A growing number of states, including Florida, are contracting our long-term medical care with what's known as managed care organizations.
It's a way for states to consolidate care for large groups, ranging from pregnant women, to people with specific disabilities, to long-term care for aging Floridians. And it's increasingly changing the way states spend Medicaid dollars, and how the aging or disabled access healthcare. Providers in Southwest Florida say its also limiting their abilities to give patients the care they need.
Findings from a 2016 Kaiser Family Foundation annual survey of Medicaid programs show long-term care programs, paid through Medicaid dollars, are administered through managed care in a significant number of states. Managed care is also expanding in home health care.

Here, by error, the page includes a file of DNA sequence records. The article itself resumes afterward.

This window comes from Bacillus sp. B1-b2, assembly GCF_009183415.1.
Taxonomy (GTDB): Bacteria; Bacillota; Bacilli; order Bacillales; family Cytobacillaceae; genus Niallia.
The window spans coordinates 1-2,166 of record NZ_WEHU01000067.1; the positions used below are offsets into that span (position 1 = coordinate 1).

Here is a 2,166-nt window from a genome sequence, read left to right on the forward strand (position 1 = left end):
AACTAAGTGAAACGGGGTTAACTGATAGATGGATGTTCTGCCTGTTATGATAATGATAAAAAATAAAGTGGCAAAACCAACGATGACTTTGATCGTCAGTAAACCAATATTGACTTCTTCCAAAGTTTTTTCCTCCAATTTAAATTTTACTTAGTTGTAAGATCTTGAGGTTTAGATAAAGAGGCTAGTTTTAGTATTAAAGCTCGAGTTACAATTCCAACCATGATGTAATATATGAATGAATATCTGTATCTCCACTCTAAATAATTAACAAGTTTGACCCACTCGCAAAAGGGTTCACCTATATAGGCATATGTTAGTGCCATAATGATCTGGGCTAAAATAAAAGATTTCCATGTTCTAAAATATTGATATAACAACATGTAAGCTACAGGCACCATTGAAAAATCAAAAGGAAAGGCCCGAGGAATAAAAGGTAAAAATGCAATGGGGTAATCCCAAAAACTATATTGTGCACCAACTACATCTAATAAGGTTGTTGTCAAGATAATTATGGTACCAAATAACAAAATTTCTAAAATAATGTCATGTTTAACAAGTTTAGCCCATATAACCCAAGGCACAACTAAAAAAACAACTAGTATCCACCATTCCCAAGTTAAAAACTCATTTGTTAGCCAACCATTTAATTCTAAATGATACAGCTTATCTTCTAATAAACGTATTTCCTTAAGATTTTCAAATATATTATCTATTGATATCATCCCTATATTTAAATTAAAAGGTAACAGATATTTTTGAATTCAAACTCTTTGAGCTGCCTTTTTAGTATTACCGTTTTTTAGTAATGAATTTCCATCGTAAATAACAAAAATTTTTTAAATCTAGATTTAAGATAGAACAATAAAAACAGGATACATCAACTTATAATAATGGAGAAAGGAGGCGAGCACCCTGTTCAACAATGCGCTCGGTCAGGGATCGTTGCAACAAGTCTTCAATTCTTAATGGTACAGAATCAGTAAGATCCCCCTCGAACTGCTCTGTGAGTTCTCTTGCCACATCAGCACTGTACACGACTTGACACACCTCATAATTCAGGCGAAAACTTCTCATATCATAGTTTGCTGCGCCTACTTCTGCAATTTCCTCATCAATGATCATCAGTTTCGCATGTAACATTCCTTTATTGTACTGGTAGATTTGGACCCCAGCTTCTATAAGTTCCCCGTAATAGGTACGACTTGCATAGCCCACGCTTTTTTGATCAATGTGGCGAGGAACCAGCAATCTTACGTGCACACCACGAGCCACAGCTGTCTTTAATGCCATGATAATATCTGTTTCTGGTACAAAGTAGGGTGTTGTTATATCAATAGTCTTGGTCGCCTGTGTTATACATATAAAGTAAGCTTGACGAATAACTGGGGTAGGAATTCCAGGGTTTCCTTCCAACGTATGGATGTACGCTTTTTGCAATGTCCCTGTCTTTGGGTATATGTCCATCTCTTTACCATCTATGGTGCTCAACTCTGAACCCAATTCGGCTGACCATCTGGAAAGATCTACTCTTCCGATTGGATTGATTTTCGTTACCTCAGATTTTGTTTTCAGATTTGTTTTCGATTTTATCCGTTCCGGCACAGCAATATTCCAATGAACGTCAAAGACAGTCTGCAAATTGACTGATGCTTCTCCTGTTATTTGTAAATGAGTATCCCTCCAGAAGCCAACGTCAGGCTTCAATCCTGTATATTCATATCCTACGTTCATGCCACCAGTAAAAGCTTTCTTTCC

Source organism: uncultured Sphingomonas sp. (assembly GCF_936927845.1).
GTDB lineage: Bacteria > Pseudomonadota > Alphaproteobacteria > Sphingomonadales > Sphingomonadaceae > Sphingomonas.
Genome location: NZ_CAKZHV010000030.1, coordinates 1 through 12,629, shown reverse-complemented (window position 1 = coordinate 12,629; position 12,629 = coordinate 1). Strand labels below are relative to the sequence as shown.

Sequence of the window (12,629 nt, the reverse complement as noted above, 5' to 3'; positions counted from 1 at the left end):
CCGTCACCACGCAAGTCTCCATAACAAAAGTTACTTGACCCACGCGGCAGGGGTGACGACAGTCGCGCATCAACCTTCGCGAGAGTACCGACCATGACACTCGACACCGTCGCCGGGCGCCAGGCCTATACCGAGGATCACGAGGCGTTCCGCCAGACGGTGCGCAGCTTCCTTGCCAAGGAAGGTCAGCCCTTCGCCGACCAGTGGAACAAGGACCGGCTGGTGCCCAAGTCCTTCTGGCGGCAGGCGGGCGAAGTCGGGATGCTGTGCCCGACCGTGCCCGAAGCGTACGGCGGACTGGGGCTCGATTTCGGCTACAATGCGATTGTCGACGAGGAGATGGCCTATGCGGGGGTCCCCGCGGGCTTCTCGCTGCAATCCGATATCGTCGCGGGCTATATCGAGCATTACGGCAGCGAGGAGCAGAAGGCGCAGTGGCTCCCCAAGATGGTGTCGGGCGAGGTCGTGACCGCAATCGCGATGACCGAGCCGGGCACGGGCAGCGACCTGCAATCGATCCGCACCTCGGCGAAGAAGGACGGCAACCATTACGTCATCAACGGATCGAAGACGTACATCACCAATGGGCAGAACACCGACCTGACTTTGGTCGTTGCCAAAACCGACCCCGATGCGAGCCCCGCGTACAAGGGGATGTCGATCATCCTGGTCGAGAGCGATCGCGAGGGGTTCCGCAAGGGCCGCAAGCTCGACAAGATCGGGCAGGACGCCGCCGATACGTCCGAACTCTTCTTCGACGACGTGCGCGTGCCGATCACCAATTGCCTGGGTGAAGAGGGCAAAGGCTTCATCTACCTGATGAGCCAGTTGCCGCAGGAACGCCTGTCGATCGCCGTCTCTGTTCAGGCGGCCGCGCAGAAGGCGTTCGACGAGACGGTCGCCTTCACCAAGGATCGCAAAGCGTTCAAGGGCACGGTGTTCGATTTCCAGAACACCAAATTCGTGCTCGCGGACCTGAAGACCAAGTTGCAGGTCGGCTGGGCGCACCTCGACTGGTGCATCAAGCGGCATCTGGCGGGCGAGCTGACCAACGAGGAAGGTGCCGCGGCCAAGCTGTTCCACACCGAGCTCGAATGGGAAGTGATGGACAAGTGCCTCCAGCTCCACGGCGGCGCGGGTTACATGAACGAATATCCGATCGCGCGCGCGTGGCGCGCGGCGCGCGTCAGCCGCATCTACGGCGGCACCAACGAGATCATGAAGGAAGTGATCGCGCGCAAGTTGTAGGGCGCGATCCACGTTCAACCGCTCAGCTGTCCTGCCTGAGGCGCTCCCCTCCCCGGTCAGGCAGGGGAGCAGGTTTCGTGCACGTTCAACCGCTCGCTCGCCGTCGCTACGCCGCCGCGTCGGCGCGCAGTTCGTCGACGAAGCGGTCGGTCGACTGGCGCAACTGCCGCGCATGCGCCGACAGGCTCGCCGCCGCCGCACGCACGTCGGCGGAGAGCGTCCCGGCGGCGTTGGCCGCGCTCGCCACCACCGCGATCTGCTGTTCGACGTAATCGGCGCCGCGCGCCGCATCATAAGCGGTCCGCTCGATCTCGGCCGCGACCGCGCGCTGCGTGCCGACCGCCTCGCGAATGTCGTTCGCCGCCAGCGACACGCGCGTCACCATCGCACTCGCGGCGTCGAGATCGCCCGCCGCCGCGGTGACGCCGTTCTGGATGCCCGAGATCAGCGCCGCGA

Thursday at 1 p.m. on Gulf Coast Live, Luke Neumann, the Senior Director of Service at Palm Garden Healthcare in Sarasota, explains how his long-term care facility handles growing number of patients on managed care policies, and the differences those policies have compared to traditional Medicaid coverage.
Also joining the program is Patti Spears from Oakbrook Health and Rehabilitation Center in LaBelle to talk about how their facility deals with long-term care and managed care patients.
And J. Emmett Reed, the executive director of Florida Health Care Association, joins the show to offer a statewide perspective on how managed care is impacting nursing homes in Florida.